We all want other people to “get us” and appreciate us for who we really are. In striving to achieve such relationships, we typically assume that there is a “real me”. But how do we actually know who we are? It may seem simple – we are a product of our life experiences, which we can be easily accessed through our memories of the past. Indeed, substantial research has shown that memories shape a person’s identity......................But it turns out that identity is often not a truthful representation of who we are anyway – even if we have an intact memory. Research shows that we don’t actually access and use all available memories when creating personal narratives. It is becoming increasingly clear that, at any given moment, we unawarely tend to choose and pick what to remember.
Sep 20th 2018
The research, published in the Canadian Medical Association Journal, compared how much mothers reported using cleaning products with the rate of obesity in 757 children at the age of three. Faecal samples were taken from the infants at three to four-months-old and the researchers investigated associations between microbial changes and being overweight at age three. The researchers found a link between heavy use of cleaning products, microbial changes and children with a higher body mass index (BMI). However, higher disinfectant usage was also reported among households with infants who received antibiotics around the time of birth; who were exposed to cigarette smoke; or were delivered by caesarean section. The results may therefore reflect several interlinking factors. Obesity was less likely to occur in breastfed children, but breastfeeding was also linked to lower disinfectant usage, which makes it difficult to tease apart these two factors.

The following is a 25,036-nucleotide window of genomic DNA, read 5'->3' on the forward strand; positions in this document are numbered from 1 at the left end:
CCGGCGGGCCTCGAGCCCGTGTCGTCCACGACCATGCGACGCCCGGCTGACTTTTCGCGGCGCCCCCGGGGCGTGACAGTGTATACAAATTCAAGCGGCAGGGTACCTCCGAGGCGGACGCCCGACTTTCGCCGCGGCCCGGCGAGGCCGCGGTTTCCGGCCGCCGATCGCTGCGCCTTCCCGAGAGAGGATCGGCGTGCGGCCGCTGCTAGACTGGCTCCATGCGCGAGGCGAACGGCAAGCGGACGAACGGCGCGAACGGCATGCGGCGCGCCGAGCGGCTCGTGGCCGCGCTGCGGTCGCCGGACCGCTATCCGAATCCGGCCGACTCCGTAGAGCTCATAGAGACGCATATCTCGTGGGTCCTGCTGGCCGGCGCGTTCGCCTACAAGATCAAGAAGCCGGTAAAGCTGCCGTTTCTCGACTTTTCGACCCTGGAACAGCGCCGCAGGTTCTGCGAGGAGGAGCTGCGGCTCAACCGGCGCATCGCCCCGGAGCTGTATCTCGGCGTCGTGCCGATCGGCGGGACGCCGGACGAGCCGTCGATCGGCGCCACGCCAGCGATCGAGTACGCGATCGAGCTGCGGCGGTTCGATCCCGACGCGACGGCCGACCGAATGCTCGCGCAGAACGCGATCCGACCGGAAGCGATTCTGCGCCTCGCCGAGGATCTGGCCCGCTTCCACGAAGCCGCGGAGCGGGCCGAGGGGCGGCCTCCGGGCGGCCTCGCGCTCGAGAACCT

Sep 11th 2018
If there’s a story that unites success in Silicon Valley and the new economy that’s given us iPhones and Uber, it’s that geek innovators are rewarded. Engineer the killer app and the cash will roll in. Big brains mean a big pay day. It may be a new economy, but this is a very old mistake. The idea that those at the top of a business are the ones who should be celebrated makes little sense to anyone who actually works in an organisation like Tesla. They might be the ones who make the headlines, but it’s the ordinary employees who do the work and produce the value.